This weeks blog is adapted from a post by Dr. Michael Greger on nutritionfacts.org. I found the information so compelling, I felt I needed to share it. Dr. Greger makes a good argument that high blood pressure just might be optional.
Turns out, that for the first 90% of our evolution, humans ate diets containing less than a quarter teaspoon of salt a day (about 500 mg of sodium). This is because we ate mostly plants.
As a result, we evolved into salt-conserving machines.
This served us well until we discovered that salt could be used to preserve foods. And even though salt preservation may have led to a general rise in blood pressure readings across populations, this was a big boon to human civilization. After all, the alternative (starving to death or eating rotted food) was not exactly a great option.
Today, salted food is not so much necessary for survival as it is necessary to please our taste buds. But, genetically, we are still programmed to eat one tenth of the sodium that most of us consume, and we still conserve it like crazy. So what’s the downstream effect of that? High blood pressure.
A “normal” blood pressure reading is considered to be at or below 120/80, with somewhat higher numbers considered acceptable as we get older, since blood pressures tend to get higher with age. But even readings over 100 for the top number are associated with increased health risks.
Today, one-third of US adults have hypertension, defined as readings of 140/90 or greater before medications. And, as expected, high blood pressure is the leading contributor to heart failure, kidney disease, and stroke.
But what would happen if we ate the same amount of salt as our ancient ancestors? Would we all still get high blood pressure? To test this you’d have to find a population in modern times that doesn’t use salt, eat processed food, or go out to eat. Good luck!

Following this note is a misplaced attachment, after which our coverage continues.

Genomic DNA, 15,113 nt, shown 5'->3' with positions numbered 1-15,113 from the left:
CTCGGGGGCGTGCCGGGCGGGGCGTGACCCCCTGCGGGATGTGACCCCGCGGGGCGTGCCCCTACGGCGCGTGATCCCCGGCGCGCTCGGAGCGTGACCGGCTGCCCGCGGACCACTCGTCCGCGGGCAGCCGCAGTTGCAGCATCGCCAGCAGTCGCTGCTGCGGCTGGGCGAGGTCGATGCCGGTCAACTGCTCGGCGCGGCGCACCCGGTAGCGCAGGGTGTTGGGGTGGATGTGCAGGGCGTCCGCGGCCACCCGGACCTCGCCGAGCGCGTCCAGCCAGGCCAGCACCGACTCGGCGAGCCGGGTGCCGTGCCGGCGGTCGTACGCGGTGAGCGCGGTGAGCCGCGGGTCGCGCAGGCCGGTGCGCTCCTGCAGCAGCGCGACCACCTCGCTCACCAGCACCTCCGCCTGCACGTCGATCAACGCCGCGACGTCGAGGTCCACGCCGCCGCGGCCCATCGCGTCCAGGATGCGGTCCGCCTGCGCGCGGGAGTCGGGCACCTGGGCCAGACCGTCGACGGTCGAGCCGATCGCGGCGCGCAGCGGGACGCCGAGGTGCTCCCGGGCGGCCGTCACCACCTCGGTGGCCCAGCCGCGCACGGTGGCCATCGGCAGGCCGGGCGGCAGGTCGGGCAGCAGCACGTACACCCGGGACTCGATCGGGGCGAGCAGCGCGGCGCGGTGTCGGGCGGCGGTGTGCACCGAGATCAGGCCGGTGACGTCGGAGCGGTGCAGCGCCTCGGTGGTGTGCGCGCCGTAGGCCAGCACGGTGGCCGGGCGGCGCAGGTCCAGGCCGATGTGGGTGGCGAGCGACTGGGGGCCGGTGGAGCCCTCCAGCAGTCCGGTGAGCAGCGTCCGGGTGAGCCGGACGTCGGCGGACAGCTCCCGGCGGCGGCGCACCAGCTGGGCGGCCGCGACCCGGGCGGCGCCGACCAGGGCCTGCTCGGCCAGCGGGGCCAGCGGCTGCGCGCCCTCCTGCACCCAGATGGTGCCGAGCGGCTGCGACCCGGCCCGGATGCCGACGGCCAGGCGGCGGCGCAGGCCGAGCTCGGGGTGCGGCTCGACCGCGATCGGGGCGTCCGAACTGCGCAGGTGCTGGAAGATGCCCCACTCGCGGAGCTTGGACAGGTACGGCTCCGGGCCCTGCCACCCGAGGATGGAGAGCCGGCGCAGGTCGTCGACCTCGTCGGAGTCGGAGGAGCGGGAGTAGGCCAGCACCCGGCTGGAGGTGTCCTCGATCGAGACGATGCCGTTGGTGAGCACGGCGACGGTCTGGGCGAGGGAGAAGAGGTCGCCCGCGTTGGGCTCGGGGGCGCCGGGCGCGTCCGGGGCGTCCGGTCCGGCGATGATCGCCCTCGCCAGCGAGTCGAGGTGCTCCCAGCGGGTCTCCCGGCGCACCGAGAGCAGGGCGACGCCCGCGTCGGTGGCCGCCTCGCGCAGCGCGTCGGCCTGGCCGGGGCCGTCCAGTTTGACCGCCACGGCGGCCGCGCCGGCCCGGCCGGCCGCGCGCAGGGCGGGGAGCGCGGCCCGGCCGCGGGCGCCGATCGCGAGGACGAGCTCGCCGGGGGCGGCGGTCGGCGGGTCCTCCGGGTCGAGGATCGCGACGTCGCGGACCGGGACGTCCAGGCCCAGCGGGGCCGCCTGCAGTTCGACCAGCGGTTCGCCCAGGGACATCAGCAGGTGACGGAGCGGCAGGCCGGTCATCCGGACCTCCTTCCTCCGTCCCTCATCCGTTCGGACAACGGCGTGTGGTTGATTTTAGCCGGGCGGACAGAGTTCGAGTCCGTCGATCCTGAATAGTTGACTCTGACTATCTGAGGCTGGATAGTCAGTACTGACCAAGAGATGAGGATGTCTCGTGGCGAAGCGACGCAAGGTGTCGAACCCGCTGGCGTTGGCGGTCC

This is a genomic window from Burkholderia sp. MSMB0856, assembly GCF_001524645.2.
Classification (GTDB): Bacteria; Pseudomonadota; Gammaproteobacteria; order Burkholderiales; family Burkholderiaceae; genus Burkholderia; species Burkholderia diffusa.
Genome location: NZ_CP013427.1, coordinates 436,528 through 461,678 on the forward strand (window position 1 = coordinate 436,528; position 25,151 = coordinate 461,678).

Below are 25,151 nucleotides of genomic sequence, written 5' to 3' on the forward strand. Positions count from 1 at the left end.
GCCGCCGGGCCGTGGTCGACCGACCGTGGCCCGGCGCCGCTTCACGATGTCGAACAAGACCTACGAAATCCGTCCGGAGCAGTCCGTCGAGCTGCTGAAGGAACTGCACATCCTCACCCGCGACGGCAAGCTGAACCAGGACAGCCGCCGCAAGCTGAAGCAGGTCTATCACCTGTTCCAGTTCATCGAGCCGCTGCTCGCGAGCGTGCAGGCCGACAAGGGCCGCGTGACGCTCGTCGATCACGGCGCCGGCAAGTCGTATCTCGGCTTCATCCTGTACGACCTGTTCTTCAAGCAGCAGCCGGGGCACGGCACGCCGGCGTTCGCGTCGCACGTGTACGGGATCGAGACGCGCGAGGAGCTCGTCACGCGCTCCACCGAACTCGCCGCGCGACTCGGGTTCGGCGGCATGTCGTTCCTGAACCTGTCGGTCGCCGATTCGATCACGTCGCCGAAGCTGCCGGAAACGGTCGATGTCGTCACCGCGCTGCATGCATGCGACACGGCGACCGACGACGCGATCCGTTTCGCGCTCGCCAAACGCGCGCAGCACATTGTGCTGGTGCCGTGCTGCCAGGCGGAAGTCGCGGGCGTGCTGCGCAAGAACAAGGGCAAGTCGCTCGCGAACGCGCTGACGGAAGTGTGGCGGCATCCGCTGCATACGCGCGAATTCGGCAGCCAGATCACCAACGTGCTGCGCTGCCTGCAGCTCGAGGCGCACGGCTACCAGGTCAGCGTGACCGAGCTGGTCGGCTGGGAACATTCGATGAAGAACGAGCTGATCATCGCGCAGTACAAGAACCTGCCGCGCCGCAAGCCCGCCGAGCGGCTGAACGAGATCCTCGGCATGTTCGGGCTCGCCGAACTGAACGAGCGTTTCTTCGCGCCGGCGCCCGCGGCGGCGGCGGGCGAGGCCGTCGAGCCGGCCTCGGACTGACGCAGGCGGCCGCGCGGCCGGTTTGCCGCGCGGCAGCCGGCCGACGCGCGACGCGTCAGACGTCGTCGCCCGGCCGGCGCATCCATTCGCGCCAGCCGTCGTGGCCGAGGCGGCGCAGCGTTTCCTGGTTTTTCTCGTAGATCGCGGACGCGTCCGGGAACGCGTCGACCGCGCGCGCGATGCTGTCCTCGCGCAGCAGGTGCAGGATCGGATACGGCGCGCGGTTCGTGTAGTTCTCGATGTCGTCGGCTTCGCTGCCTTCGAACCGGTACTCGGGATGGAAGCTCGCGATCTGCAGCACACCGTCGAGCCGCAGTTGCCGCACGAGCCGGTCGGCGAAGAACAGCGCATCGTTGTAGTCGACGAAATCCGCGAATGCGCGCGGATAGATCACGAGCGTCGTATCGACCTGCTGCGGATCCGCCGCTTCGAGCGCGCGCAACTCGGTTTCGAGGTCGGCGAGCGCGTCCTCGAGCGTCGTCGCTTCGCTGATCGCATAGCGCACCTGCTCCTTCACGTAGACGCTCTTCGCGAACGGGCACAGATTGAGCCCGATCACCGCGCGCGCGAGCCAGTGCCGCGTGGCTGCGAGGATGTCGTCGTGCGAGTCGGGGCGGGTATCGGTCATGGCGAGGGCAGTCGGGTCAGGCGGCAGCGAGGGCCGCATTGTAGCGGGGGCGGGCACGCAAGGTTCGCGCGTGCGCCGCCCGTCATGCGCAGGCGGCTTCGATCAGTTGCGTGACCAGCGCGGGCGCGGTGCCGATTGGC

Meet the Yanomami tribe, a population found deep within the Amazon jungle, who demonstrate the lowest salt intake ever reported. That is, they probably have a totally normal salt intake for our species. So, what happens to their blood pressure as they age? They start out with a blood pressure of about 100/60 and end up with a blood pressure…of about 100/60. Indeed, NONE of the Yanomamis have high blood pressure – compared to 38% of other Brazilians.
Of course, there could be other factors responsible for these astounding blood pressure readings. Yanomamis don’t drink alcohol, they eat a high-fiber and plant-based diet, get lots of exercise, and have no obesity.
What’s really needed to prove the salt hypothesis is a trial where we take people with high blood pressure readings, withhold all blood pressure lowering medications and instead give them an extremely low salt diet, and then see what happens. Believe it or not, this has been done. Dr. Walter Kempner took patients with blood pressures of 210/140 (yes you read that right) and put them on a rice and fruit diet. Blood pressure dropped down to as low as 80/60 (you read that right as well).
Now, you might be thinking, why would any physician even try this? After all, we have so many different drugs to lower blood pressure rapidly and safely. The rice and fruit diet was used back in the 1940s, before antihypertensive drugs had been invented.
The point of sharing this information with you is not to have you throw out your blood pressure medications and start eating rice and fruit. The point of this blog is to point out, yet again, how much influence food has over our health.
In the next blog, we will cover some strategies you can employ to lower your sodium intake.